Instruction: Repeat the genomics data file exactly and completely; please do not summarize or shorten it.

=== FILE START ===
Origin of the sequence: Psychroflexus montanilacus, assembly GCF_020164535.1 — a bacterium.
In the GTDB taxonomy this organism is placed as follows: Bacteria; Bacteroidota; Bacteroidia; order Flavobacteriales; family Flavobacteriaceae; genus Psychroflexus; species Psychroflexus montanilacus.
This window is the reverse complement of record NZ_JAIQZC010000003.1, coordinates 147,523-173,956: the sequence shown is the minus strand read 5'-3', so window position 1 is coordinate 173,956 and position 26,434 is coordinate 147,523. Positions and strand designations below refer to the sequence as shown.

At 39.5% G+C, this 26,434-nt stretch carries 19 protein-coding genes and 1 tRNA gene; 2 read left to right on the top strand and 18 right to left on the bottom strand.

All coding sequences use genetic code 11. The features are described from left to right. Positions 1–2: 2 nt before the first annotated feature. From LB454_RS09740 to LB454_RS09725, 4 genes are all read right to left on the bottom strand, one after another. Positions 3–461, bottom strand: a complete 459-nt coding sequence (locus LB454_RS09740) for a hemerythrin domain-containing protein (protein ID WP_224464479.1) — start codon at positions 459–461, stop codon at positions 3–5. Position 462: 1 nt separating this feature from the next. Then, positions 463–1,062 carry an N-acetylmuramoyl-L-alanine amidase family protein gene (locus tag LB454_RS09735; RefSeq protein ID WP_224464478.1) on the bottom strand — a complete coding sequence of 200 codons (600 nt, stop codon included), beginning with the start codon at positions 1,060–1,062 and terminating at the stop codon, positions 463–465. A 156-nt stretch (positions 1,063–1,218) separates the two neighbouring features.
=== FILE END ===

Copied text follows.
Origin of the sequence: Psychroflexus montanilacus, assembly GCF_020164535.1 — a bacterium.
In the GTDB taxonomy this organism is placed as follows: Bacteria; Bacteroidota; Bacteroidia; order Flavobacteriales; family Flavobacteriaceae; genus Psychroflexus; species Psychroflexus montanilacus.
This window is the reverse complement of record NZ_JAIQZC010000003.1, coordinates 147,523-173,956: the sequence shown is the minus strand read 5'-3', so window position 1 is coordinate 173,956 and position 26,434 is coordinate 147,523. Positions and strand designations below refer to the sequence as shown.

At 39.5% G+C, this 26,434-nt stretch carries 19 protein-coding genes and 1 tRNA gene; 2 read left to right on the top strand and 18 right to left on the bottom strand.

All coding sequences use genetic code 11. The features are described from left to right. Positions 1–2: 2 nt before the first annotated feature. From LB454_RS09740 to LB454_RS09725, 4 genes are all read right to left on the bottom strand, one after another. Positions 3–461, bottom strand: a complete 459-nt coding sequence (locus LB454_RS09740) for a hemerythrin domain-containing protein (protein ID WP_224464479.1) — start codon at positions 459–461, stop codon at positions 3–5. Position 462: 1 nt separating this feature from the next. Then, positions 463–1,062 carry an N-acetylmuramoyl-L-alanine amidase family protein gene (locus tag LB454_RS09735; RefSeq protein ID WP_224464478.1) on the bottom strand — a complete coding sequence of 200 codons (600 nt, stop codon included), beginning with the start codon at positions 1,060–1,062 and terminating at the stop codon, positions 463–465. A 156-nt stretch (positions 1,063–1,218) separates the two neighbouring features.